SIOUX FALLS, S.D. (KELO) — City council members held lengthy discussion on the future of the city parks department and the events center complex during the second of three city of Sioux Falls department budget presentations for the $790.1 million 2024 budget Tuesday. 

Finance director Shawn Pritchett and parks and recreation director Don Kearney discussed many upcoming decisions in relation to 2024 budget. You can rewatch the meetings on the city’s website.

The Parks and Recreation department discussed its $42.7 million budget, which included more than $15.7 million for capital projects like expansion of the Midco Aquatic Center, a new clubhouse at Elmwood Golf Course and a new wading pool at McKennan Park. 

Swim pass sales at the Midco Aquatic Center have doubled in five years from $126,000 in 2018 to $256,000 in 2023. Parks and rec director Don Kearney said the increased use at Midco Aquatic Center shows a demand for indoor activity. 

Kearney said the clubhouse at Elmwood Golf Course will be shared during an upcoming open house. Kearney said there will be a new golf cart storage area as well. 

“We’re trying to provide some year-round space for First Tee (youth golf organization),” Kearney said, adding First Tee is fundraising to contribute to the new building. He added the city will continue to use the old clubhouse while a new one is being built.

Council member Rich Merkouris asked about the development of a new city golf course. Kearney said getting a tee time in Sioux Falls is not easy. 

“It has to be on our radar screen,” Kearney said. Kearney said golf courses help housing development and cited both Kuehn Park and Prairie Green as good examples. 

“I think there are a lot of benefits,” Kearney said.  

Council member Greg Neitzert asked about what “indoor space” means for possible future recreation centers at Frank Olson and Kuehn parks. Kearney said adult health and wellness options was the No. 1 request from a survey on the parks department. 

The parks department serves more than 2.5 million visitors and attendees in 2022. 

Kearney said the operating budget includes adjustments for seasonal wages to remain competitive. Kearney said many areas of the parks department continues to deal with inflation pressures.

Pritchett said the Denny Sanford PREMIER Center will celebrate 10 years and the Washington Pavilion will celebrate 25 years in 2024. There’ll be a variety of restorations and upgrades at the events center campus, Washington Pavilion and Orpheum Theater. 

At the events complex, there will be HVAC improvements, canopy restoration, digital way finding, network upgrades as well as ribbon wall and center board replacements scheduled for 2025. 

At the Washington Pavilion, HVAC upgrades, exhibits and a pit elevator are planned, while Orpheum Theater has plans for upgrades to the sound system and dressing room restoration.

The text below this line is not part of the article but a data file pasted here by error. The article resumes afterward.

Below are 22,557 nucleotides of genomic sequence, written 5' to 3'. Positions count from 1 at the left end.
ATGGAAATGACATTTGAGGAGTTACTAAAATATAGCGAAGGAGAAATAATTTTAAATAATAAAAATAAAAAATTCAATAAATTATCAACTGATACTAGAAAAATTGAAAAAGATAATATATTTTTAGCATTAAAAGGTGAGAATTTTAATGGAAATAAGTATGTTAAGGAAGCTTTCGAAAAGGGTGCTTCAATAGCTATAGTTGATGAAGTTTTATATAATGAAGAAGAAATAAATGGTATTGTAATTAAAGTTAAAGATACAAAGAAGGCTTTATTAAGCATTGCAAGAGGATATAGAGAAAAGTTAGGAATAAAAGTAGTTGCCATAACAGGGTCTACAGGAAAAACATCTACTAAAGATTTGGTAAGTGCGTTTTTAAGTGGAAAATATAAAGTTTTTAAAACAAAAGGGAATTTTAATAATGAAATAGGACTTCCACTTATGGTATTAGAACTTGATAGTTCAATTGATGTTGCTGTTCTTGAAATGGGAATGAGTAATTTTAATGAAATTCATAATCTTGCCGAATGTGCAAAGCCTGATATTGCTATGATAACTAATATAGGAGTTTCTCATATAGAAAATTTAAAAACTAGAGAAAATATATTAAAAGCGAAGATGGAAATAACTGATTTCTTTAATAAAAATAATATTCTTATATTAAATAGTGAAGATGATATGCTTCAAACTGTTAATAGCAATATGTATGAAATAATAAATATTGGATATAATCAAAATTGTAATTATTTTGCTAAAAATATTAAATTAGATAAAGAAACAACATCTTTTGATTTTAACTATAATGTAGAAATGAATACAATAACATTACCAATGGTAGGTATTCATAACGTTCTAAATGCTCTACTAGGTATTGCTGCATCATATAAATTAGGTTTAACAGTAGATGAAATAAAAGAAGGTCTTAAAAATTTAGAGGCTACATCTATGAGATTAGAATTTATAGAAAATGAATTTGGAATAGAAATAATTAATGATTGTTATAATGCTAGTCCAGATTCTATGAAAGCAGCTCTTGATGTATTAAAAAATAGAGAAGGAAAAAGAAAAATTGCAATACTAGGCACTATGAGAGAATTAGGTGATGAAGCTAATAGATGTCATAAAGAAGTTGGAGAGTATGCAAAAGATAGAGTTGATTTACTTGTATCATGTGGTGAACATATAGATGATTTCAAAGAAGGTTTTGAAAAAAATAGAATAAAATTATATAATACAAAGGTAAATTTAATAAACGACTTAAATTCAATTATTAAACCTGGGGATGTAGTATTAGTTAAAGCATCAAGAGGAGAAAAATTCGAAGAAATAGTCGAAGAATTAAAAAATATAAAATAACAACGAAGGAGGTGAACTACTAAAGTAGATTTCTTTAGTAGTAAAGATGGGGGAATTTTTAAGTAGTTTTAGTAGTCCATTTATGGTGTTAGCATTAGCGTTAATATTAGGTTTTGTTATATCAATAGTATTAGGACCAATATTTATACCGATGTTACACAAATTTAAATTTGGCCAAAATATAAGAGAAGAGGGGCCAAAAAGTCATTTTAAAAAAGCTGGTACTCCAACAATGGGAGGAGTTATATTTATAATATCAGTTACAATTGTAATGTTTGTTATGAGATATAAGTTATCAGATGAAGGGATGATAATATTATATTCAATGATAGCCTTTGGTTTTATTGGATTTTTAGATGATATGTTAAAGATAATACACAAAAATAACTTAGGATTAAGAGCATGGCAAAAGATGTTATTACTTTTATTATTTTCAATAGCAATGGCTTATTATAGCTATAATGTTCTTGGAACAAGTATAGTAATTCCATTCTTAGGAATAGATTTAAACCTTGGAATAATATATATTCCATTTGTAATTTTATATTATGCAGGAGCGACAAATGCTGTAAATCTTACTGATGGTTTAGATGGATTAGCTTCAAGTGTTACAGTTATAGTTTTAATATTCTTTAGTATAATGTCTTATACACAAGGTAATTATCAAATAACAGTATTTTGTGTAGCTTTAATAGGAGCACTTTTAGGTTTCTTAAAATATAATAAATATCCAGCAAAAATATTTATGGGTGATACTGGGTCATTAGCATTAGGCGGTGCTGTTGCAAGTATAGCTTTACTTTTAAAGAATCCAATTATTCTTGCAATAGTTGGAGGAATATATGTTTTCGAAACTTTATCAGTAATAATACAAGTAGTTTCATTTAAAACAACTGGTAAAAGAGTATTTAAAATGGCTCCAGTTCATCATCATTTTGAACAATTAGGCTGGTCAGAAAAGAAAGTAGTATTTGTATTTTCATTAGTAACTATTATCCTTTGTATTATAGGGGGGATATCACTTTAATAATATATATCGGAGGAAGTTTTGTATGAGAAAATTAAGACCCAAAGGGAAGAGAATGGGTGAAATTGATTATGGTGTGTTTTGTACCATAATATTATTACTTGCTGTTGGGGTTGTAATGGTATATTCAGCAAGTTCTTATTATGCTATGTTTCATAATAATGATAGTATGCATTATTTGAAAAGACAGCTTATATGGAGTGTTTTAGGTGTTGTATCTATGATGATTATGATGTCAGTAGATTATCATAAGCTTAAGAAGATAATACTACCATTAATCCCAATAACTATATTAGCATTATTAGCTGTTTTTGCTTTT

Council member Alex Jensen asked about long term planning around the events center. Pritchett said planning at the events center complex has paused as the Riverline District plans for the future. 

“We’re still in that pause phase,” Pritchett said. Pritchett said events center expansion or what happens with the baseball stadium will be paused until the Riverline District sets plans.

Pritchett said the arena is still being utilized but the city is minimizing investment into the building. 

Communications budget

The city is planning for a $3.3 million communications budget in 2024. 

Allie Hartzle, a city communications and culture officer, said the ways each person receives information is different. 

“We are seeing more niche channels,” said Hartzle, who used an example of young moms being on Instagram and that’s where the city would share city pool information. 

Answering a question from council member Curt Soehl, Hartzle said the city has internal policies regarding social media use while at work. 

Council member Pat Starr asked Hartzle about her role as culture officer. 

“I think it’s going great so far,” Hartzle said. 

READ: 2024 city of Sioux Falls budget

The 2024 budget includes $2.2 million for 24 new full-time employees to work for the city. In 2023, the city added 29 new full-time employees up from 24 in 2022 and 26 in 2021. 

The breakdown of the 24 new full-time employees are: seven new police department positions, four new innovation and technology positions, three facilities management positions, two new planning and development positions, one new human resources position, one finance position, one new fire department position, one new highway and street position, one new storm drainage position, one new parks and recreation position, one new water department position and one new water reclamation position.

Sioux Falls Mayor Paul TenHaken, public works director Mark Cotter and Kearney spoke with KELOLAND News about the budget, highlighting how the city is dealing with population growth. 

The 2024 budget is nearly $100 million more than the 2023 budget. TenHaken pointed to increases for services and goods, while taxes have remained the same. 

TenHaken highlighted how infrastructure and public safety combined make up 75% of the 2024 budget. Now serving in his sixth year, TenHaken said he commonly hears how residents want to see tax dollars spent.  

“They want to spend it on police and public safety and making sure crime stays low,” TenHaken said. “They want good roads, they want good water and they want good infrastructure. A lion’s share of the budget goes into those projects.”